Remix and Identity Week 2

While reading chapters 1-5 in Lawrence Lessing’s Remix, I noticed that the author emphasized the importance of RO/RW [Read/only and Read/write] cultures. I had never thought about the need we have for both kinds of people in our culture. Normally, I think that it is important to have the later, and the former are the people who, sorry for saying and thinking this, but who really don’t care about the work as much as those in the RW category would. However, as I was reading this, I realized that I am very wrong in this thinking. Lessig makes the important point that the Read/Write culture is not necessarily more important than the Read/Only culture.

Remix is more than just re-writing a text. It is, “great writing without text. It is creativity supported by a new technology.” (Lessig 82). This definition surprised me. I had thought about remixes as a cover of a song, or as switching the genre in a movie trailer. What I had not considered about remix was its ability to take something from one medium (painting) and remixing it to be a song. Or, for an example from class, the remix done in honor of David Bowe. The artist took the lifetime of a person and remixed him into a montage of paintings.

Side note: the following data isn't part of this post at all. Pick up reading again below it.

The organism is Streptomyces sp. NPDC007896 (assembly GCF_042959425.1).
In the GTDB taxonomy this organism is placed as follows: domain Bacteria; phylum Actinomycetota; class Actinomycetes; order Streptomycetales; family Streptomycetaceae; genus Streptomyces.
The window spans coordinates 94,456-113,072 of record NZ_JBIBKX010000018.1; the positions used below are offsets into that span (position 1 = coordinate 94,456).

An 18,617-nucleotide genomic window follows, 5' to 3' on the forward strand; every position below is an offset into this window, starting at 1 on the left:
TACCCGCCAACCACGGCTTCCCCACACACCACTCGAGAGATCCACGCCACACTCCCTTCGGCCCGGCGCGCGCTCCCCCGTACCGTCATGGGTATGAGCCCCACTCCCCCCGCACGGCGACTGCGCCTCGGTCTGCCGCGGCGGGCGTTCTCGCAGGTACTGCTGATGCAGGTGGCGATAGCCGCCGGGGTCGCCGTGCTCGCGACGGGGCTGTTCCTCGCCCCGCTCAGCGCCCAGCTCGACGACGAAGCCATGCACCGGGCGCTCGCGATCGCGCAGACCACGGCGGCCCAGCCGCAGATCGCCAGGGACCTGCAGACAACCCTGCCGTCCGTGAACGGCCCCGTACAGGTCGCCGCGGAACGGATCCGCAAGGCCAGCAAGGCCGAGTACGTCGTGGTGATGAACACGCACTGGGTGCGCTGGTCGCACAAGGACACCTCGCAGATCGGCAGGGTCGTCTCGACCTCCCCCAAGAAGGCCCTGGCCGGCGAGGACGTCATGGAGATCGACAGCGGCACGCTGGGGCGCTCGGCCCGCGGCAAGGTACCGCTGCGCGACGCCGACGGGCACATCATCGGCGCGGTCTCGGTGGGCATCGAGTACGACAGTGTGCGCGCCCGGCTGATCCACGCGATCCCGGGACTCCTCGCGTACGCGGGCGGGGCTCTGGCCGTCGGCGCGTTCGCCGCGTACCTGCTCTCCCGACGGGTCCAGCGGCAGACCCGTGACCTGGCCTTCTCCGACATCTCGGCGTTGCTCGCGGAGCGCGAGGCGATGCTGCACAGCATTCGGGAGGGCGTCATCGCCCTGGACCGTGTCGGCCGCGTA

When Lessig says that “no artist works in a vacuum” and that is it very hard, if not impossible, for art to be original, he also says “it doesn’t mean you can’t make original content” (15). I think that Lessing believes originality to be harder, but there is a possibility for some originality. For example, I read some Charles Baudelaire poetry last semester and one of the things that he strove to do was be original.  The genre he worked with–seduction and lovers poetry–was not an original genre, however. So in order to make his work “original” and stand out, he said he wanted to make his work more erotic than previous works. This meant that his work was new. While the ideas he presented may not have been “original,” some of his content is arguably original. He had to make his work more graphic and descriptive than those poets before him. Even when artists attempt to be original, their works still copy and imitate previous works. In this way, every art is a remix of something.

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